Blog, Minimalsim, Paper

Monthly Reading Roundup-May

This month I had a plan to read more. While I’ve always loved reading there’s always a period there of a few months that I go without reading a single book. This mostly occurred because of school and I had books that I had to read which took me most of the school semesters to complete, thus I had little time to read the books I wanted to.

And even after I graduated I found myself not reading as much as I would have liked, and so I started planning for each month what books I would be reading.Thankfully there is no shortage of books to read in my house and I have several to get through before I need to buy more-or I should probably get a library card (but it’s not the same if you don’t own the book right?)

For May I planned to read five books, it turned into only four books and overlapped with the first week of June, but nonetheless I loved reading each of them.

If you follow me on Instagram you already know what I’ve been reading, however if you don’t here is the list…

Number one…The Elements of Eloquence by Mark Forsyth

And I already did a review on this book which can be found here, so you can go check that out.

Number two…The Handmaid’s Tale by Margaret Atwood

I can’t say there is anything else like this book. It was unique, it was disturbing, but nonetheless it was honest. And as far as cliffhanger endings go, I was ok with this one. For some reason the ending suits the book perfectly and I wouldn’t have it any other way.

As for the characters, even the main character Offred, you couldn’t hate her; you couldn’t even dislike the Commander. Some of the things they did, some of the things they said, you could obviously disagree with and be angry at, but this was the world they were given. They had to survive anyway they could, they had to all be a certain way and that means doing things that went against even your own morals and for that you understood them.

The only thing I’m waiting on now is for my sister to read the book so we can watch the recorded episodes together.

Number three…The Glass Castle by Jeannette Walls

There are some disagreements over this memoir, but again it was honest like the Handmaid’s Tale. And because of this truthfulness that Jeannette Walls was willing to put into this book it makes it all the more real, all the more believable. What I mean is: if this book had been written as a piece of fiction, not as a memoir, not as a book that told an individual’s story-it would not be as popular. It would not have the same impact because in the back of our minds (even if we knew what was happening could be real) we would know it was only make-believe.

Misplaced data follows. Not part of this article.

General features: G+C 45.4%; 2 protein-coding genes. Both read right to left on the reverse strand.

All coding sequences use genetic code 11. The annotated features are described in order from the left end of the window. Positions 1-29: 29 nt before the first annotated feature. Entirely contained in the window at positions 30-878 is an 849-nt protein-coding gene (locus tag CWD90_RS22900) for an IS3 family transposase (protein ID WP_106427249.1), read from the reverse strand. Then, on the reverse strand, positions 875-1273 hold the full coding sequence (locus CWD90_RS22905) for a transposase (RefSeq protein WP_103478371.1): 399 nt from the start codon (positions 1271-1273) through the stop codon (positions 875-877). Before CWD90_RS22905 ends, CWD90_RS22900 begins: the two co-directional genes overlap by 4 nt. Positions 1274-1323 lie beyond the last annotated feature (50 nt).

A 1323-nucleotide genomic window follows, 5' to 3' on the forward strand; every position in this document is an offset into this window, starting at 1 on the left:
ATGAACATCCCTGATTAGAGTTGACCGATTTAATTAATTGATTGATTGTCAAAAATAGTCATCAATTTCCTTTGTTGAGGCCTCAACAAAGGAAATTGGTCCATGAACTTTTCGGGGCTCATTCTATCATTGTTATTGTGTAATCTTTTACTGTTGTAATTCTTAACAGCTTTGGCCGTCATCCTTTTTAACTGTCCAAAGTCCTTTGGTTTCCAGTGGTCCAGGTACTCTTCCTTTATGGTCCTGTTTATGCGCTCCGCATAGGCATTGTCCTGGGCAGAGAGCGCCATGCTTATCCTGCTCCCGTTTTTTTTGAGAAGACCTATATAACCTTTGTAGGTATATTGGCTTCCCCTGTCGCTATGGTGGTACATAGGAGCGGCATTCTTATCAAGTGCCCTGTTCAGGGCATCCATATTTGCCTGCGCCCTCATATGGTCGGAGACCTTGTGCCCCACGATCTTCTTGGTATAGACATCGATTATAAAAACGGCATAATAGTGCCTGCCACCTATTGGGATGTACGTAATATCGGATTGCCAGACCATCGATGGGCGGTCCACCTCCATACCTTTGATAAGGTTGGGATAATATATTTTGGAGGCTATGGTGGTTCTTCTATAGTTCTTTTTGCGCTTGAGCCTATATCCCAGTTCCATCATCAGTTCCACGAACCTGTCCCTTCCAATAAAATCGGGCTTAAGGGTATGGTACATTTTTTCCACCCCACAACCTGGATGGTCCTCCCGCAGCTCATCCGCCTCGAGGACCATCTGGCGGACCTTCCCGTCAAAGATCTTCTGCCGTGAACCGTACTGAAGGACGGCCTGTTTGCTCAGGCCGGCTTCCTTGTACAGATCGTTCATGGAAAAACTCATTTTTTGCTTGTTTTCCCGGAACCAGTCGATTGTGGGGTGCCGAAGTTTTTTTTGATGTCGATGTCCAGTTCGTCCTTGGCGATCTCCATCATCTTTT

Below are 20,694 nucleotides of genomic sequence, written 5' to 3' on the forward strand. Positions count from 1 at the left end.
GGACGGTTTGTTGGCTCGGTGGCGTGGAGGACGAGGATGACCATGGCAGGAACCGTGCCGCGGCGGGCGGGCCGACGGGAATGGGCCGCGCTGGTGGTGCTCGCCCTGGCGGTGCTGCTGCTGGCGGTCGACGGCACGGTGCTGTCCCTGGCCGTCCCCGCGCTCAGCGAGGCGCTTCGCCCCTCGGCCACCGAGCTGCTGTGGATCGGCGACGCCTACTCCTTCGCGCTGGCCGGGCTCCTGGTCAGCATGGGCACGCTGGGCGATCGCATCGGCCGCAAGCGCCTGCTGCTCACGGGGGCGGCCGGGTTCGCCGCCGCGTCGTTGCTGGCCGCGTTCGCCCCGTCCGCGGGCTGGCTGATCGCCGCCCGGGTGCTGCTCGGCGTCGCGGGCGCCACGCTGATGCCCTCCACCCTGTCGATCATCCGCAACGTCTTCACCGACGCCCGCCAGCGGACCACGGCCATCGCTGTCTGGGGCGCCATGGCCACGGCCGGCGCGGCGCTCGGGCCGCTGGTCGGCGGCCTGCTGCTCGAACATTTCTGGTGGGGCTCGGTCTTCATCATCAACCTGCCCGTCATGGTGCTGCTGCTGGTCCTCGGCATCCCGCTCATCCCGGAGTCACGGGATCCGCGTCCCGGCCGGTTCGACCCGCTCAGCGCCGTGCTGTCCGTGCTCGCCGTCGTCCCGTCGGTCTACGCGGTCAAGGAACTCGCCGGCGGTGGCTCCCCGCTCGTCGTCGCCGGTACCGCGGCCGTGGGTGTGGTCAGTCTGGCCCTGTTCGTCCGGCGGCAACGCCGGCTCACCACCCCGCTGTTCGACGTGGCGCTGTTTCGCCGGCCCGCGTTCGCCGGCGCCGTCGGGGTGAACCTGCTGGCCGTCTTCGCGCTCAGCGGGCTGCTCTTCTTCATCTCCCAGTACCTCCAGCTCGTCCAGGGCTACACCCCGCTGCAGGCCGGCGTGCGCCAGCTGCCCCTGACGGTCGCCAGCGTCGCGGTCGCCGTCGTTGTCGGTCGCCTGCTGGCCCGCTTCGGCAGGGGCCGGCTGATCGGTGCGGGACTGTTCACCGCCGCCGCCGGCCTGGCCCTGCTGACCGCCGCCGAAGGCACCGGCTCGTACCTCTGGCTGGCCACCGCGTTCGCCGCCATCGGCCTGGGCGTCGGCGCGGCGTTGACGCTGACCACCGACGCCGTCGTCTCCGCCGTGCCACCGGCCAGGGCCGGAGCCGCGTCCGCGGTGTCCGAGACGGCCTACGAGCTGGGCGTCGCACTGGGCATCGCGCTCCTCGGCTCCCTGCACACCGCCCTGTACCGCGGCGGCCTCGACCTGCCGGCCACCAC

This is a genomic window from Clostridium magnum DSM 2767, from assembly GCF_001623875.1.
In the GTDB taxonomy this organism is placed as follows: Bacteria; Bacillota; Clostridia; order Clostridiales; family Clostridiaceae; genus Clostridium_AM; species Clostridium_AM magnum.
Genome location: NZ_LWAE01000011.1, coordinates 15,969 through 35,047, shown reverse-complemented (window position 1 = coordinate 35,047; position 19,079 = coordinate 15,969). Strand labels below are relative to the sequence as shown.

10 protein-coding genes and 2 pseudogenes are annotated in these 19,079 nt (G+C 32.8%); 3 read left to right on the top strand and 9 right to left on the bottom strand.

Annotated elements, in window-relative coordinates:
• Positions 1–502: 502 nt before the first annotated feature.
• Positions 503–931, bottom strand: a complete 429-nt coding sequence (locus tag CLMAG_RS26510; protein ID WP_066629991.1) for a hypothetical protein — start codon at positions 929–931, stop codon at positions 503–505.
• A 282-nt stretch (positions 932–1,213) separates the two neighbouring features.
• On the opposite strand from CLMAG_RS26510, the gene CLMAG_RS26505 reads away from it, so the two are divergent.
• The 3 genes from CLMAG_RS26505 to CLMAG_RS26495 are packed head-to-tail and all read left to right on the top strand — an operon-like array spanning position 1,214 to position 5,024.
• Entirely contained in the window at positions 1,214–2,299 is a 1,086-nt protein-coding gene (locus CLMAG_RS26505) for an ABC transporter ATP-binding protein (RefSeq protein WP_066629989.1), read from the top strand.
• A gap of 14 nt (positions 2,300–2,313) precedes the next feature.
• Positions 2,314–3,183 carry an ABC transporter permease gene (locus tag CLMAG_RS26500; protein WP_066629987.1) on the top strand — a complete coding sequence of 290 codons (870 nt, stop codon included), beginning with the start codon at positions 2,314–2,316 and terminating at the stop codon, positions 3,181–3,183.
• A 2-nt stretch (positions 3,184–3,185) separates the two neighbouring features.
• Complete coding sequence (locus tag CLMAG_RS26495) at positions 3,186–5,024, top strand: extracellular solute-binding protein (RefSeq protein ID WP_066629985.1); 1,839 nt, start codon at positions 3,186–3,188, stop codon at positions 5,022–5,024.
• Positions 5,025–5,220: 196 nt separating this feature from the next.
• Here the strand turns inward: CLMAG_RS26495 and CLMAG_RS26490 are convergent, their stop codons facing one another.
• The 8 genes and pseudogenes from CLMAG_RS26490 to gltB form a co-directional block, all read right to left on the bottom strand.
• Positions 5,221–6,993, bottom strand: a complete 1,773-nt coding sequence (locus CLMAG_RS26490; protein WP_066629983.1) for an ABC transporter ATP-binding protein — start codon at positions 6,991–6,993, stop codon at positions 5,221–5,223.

This honesty carries a weight, it carries a meaning, it carries a depth that I couldn’t shy away from.

I’ll admit it was slow getting into it, the first 80-90 pages I had trouble reading more than a few pages at a time, but once past that I couldn’t put it down. I had become determined to see it through to the end if only to know how deep Walls’ had gone into her story to reveal her own personal theme.

I’d be lying if I didn’t say I am fascinated by other’s stories, other’s lives. For someone who struggles with worrying about sharing too much, I do find that listening or reading other’s journeys and experiences gives me hope. I know that I didn’t share my stories for a long time, and I know that others have been there too, and if I learned one thing from shutting everyone out, it’s that my stories need to be heard-everyone’s stories deserve to be heard.

The Glass Castle will also be coming to the big screen on August 11th, and I will most definitely be there to see the adaption.

Number four…1984 by George Orwell

I’ve wanted to read this book for a while because I’ve heard so many good comments about it. How real the story is, how applicable it is even in today’s world…therefore it made the reading list this month.

This was so worth the read because you could understand to a certain extent where both sides were coming from and what each wanted. The main character Winston Smith is considered a good guy, and yet in his world he is seen as a criminal. While this book hardy has an ending you expect (and yet at the same time you see it coming) it takes the dichotomy of good and evil and spins it on its head. Not one character is good or evil, they say things you agree with, and they say things you don’t, but that’s what makes the story interesting.

1984, as I have come to realize, also holds my favourite line: “Perhaps one did not want to be loved so much as understood.”

I have always loved reading, and have been thankful to get back to it this past month and will continue to read more and more books and share them with you.




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